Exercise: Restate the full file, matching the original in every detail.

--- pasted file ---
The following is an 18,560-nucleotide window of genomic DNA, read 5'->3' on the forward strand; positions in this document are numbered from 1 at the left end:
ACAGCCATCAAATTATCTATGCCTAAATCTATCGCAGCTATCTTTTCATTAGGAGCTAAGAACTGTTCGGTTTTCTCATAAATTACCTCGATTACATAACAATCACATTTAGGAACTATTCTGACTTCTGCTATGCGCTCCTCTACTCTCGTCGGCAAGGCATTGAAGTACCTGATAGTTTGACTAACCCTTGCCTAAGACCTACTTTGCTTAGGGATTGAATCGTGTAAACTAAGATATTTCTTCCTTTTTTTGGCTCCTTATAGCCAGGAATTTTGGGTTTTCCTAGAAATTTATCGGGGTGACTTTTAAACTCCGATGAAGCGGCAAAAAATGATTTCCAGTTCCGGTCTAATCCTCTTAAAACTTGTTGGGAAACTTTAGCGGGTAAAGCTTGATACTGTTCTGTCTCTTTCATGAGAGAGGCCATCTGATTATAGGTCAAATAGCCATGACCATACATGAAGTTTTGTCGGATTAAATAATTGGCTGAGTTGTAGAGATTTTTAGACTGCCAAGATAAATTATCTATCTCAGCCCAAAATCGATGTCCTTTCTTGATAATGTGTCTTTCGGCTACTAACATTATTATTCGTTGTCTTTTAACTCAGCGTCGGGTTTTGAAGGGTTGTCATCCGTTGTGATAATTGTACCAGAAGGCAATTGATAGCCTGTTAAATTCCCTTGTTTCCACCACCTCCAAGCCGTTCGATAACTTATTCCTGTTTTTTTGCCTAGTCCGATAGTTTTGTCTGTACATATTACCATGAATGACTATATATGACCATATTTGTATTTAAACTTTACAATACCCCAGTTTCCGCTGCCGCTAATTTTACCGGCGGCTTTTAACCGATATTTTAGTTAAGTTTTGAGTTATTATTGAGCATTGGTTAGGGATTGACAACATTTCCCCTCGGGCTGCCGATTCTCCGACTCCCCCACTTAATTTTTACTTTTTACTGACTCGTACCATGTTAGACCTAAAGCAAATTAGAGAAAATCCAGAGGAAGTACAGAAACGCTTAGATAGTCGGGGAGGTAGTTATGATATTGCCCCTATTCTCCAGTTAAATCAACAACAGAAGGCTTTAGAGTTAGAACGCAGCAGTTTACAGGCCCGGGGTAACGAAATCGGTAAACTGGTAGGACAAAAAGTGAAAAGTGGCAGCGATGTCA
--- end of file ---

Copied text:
The following is an 18,560-nucleotide window of genomic DNA, read 5'->3' on the forward strand; positions in this document are numbered from 1 at the left end:
ACAGCCATCAAATTATCTATGCCTAAATCTATCGCAGCTATCTTTTCATTAGGAGCTAAGAACTGTTCGGTTTTCTCATAAATTACCTCGATTACATAACAATCACATTTAGGAACTATTCTGACTTCTGCTATGCGCTCCTCTACTCTCGTCGGCAAGGCATTGAAGTACCTGATAGTTTGACTAACCCTTGCCTAAGACCTACTTTGCTTAGGGATTGAATCGTGTAAACTAAGATATTTCTTCCTTTTTTTGGCTCCTTATAGCCAGGAATTTTGGGTTTTCCTAGAAATTTATCGGGGTGACTTTTAAACTCCGATGAAGCGGCAAAAAATGATTTCCAGTTCCGGTCTAATCCTCTTAAAACTTGTTGGGAAACTTTAGCGGGTAAAGCTTGATACTGTTCTGTCTCTTTCATGAGAGAGGCCATCTGATTATAGGTCAAATAGCCATGACCATACATGAAGTTTTGTCGGATTAAATAATTGGCTGAGTTGTAGAGATTTTTAGACTGCCAAGATAAATTATCTATCTCAGCCCAAAATCGATGTCCTTTCTTGATAATGTGTCTTTCGGCTACTAACATTATTATTCGTTGTCTTTTAACTCAGCGTCGGGTTTTGAAGGGTTGTCATCCGTTGTGATAATTGTACCAGAAGGCAATTGATAGCCTGTTAAATTCCCTTGTTTCCACCACCTCCAAGCCGTTCGATAACTTATTCCTGTTTTTTTGCCTAGTCCGATAGTTTTGTCTGTACATATTACCATGAATGACTATATATGACCATATTTGTATTTAAACTTTACAATACCCCAGTTTCCGCTGCCGCTAATTTTACCGGCGGCTTTTAACCGATATTTTAGTTAAGTTTTGAGTTATTATTGAGCATTGGTTAGGGATTGACAACATTTCCCCTCGGGCTGCCGATTCTCCGACTCCCCCACTTAATTTTTACTTTTTACTGACTCGTACCATGTTAGACCTAAAGCAAATTAGAGAAAATCCAGAGGAAGTACAGAAACGCTTAGATAGTCGGGGAGGTAGTTATGATATTGCCCCTATTCTCCAGTTAAATCAACAACAGAAGGCTTTAGAGTTAGAACGCAGCAGTTTACAGGCCCGGGGTAACGAAATCGGTAAACTGGTAGGACAAAAAGTGAAAAGTGGCAGCGATGTCA